(L to R) British War Medal; Allied Victory Medal
Sid, as he was known, was born in the autumn of 1898 in Newcastle-upon-Tyne. He was christened on the 8th October. His father was called William and his mother was Margaret. We don't know whether he had any brothers or sisters.
William worked as a 'fuze labourer' in 1901, and the family lived at 14 Elswick Street in Newcastle. Margaret died between October and December 1909, aged 36. In 1911 William still lived at 14 Elswick Street, and worked as a skilled labourer at a steel works. Sid was not with his father the night the Census was taken; we don't know where he lived.
The First World War broke out in August 1914 and Sid left his job as a hawker to join the Army on the 15th May 1916. We don't know whether he was conscripted or volunteered. He joined the Durham Light Infantry and was given the service number 32343.
We don't know anything about Sid's service during the First World War. He served in France during 1916, but we don't know how long for or why he returned to the UK.
On the 14th May 1917 Sid was transferred to the Labour Corps. They gave him the service number 112621. We don't know exactly why he was transferred but the Labour Corps was made up of soldiers who were not fit or healthy enough to serve on the front line.
Soldiers in the Labour Corps did a wide variety of jobs, including constructing buildings and roads, moving supplies, and digging trenches or latrines. Again, we don't know exactly what Sid did or where he served.
After just 4 months Sid was transferred again. He joined the Manchester Regiment on the 26th September and was given the service number 53266.
Sid stayed with this regiment past the end of the war in November 1918. In around 1920 he was given a new service number: 3512892.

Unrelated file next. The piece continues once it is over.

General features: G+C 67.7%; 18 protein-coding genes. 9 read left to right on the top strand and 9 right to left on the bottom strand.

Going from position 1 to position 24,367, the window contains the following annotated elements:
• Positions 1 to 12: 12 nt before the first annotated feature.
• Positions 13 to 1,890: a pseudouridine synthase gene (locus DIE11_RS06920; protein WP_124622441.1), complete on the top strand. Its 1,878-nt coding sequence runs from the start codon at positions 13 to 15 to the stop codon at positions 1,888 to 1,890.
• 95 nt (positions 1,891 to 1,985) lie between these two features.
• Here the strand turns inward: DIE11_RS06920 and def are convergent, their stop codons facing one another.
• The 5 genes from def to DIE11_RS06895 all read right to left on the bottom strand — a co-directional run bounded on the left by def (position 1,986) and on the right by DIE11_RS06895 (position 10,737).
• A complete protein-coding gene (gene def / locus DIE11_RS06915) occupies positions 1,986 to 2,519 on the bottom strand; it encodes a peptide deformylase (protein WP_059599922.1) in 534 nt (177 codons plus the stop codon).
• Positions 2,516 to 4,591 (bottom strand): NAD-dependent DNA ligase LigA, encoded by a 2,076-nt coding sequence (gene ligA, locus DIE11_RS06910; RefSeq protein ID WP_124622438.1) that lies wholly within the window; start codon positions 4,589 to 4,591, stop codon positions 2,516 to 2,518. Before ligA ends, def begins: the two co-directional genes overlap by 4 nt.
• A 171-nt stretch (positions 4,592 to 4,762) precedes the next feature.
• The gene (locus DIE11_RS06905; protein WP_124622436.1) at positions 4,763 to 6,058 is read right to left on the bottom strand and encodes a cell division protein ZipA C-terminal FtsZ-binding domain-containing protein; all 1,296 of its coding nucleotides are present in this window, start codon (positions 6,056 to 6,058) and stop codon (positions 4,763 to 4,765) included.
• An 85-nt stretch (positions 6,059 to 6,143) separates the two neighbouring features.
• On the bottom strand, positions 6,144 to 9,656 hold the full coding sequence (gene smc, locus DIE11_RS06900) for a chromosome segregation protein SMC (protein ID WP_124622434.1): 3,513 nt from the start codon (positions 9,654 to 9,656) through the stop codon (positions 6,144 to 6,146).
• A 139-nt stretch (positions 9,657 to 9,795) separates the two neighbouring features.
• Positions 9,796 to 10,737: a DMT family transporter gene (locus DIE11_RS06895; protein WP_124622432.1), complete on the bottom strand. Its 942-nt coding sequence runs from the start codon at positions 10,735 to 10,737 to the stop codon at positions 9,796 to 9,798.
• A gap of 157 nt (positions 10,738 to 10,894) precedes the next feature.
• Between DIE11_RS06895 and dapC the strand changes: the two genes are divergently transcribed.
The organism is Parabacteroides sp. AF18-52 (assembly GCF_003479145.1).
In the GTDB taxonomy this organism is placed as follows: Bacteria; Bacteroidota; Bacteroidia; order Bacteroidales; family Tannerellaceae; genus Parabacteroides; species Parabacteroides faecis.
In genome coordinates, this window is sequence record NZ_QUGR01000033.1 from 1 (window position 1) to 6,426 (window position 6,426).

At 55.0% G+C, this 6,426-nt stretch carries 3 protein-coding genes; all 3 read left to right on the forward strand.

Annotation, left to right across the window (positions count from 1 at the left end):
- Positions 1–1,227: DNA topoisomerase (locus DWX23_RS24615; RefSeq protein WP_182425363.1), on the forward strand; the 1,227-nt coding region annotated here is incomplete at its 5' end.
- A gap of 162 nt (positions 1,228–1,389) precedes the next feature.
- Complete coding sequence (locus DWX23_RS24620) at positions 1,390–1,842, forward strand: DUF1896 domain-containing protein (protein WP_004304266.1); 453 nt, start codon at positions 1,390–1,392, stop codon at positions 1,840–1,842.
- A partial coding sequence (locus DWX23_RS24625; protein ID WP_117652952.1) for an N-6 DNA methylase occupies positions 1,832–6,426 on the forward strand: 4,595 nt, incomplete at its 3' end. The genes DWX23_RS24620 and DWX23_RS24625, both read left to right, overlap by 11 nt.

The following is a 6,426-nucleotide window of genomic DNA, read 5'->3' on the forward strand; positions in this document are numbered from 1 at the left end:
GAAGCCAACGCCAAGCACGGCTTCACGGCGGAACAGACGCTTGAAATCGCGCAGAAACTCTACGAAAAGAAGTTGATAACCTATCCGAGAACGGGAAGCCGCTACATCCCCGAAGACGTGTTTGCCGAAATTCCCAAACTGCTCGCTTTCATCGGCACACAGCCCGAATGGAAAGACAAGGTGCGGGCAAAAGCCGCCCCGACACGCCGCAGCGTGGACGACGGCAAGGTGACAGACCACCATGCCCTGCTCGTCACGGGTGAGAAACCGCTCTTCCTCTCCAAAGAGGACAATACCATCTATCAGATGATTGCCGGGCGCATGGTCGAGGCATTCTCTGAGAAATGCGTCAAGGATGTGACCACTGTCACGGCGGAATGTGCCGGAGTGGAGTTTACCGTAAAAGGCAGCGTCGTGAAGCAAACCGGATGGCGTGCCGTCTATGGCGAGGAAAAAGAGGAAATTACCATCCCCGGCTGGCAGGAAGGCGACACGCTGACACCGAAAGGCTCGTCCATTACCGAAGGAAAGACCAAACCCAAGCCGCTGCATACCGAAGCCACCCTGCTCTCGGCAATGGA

In early 1923 Sid was stationed at the Manchester Regiment Depot at Ladysmith Barracks in Ashton-under-Lyne. He held the rank of Corporal. On the 5th June he was posted to the 1st Battalion, split between the Channel Islands of Guernsey and Alderney.
Sid returned to Ashton in February 1924. He married Emma Bates at the town's Parish Church on the 9th. Back with the battalion, he was promoted to Lance Sergeant on the 28th August. At this time he was a member of B Company, which tells us he was stationed in Guernsey.
That October Sid and the 1st Battalion moved to Cologne in Germany and formed part of the British Army of the Rhine. This was their home until January 1926 when they moved to Konigstein. By April of that year Sid had been promoted to Sergeant. On the 29th he obtained the 2nd Class Army Certificate of Education.
In late 1926 Sid and his comrade Sergeant 3513665 A. Jones travelled to the Small Arms School at Hythe in Kent. Here they qualified as Training Cadre Instructors in both the Rifle and Light Automatic Wings. This meant they were qualified to train soldiers in shooting.